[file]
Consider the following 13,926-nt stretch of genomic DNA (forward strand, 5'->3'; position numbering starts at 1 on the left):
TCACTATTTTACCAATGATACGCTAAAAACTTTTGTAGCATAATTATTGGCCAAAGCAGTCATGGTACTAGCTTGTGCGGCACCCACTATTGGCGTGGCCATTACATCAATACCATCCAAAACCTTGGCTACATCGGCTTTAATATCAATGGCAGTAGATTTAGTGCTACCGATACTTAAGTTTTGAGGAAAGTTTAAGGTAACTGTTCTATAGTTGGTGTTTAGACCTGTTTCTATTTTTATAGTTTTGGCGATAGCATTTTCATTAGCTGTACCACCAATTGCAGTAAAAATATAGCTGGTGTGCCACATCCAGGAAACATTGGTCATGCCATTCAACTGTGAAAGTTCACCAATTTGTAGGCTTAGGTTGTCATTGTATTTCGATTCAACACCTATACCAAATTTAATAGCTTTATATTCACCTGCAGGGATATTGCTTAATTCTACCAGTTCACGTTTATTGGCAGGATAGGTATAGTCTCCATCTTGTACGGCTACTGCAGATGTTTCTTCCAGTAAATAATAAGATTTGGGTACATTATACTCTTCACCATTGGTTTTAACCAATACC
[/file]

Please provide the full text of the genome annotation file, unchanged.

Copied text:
Consider the following 13,926-nt stretch of genomic DNA (forward strand, 5'->3'; position numbering starts at 1 on the left):
TCACTATTTTACCAATGATACGCTAAAAACTTTTGTAGCATAATTATTGGCCAAAGCAGTCATGGTACTAGCTTGTGCGGCACCCACTATTGGCGTGGCCATTACATCAATACCATCCAAAACCTTGGCTACATCGGCTTTAATATCAATGGCAGTAGATTTAGTGCTACCGATACTTAAGTTTTGAGGAAAGTTTAAGGTAACTGTTCTATAGTTGGTGTTTAGACCTGTTTCTATTTTTATAGTTTTGGCGATAGCATTTTCATTAGCTGTACCACCAATTGCAGTAAAAATATAGCTGGTGTGCCACATCCAGGAAACATTGGTCATGCCATTCAACTGTGAAAGTTCACCAATTTGTAGGCTTAGGTTGTCATTGTATTTCGATTCAACACCTATACCAAATTTAATAGCTTTATATTCACCTGCAGGGATATTGCTTAATTCTACCAGTTCACGTTTATTGGCAGGATAGGTATAGTCTCCATCTTGTACGGCTACTGCAGATGTTTCTTCCAGTAAATAATAAGATTTGGGTACATTATACTCTTCACCATTGGTTTTAACCAATACC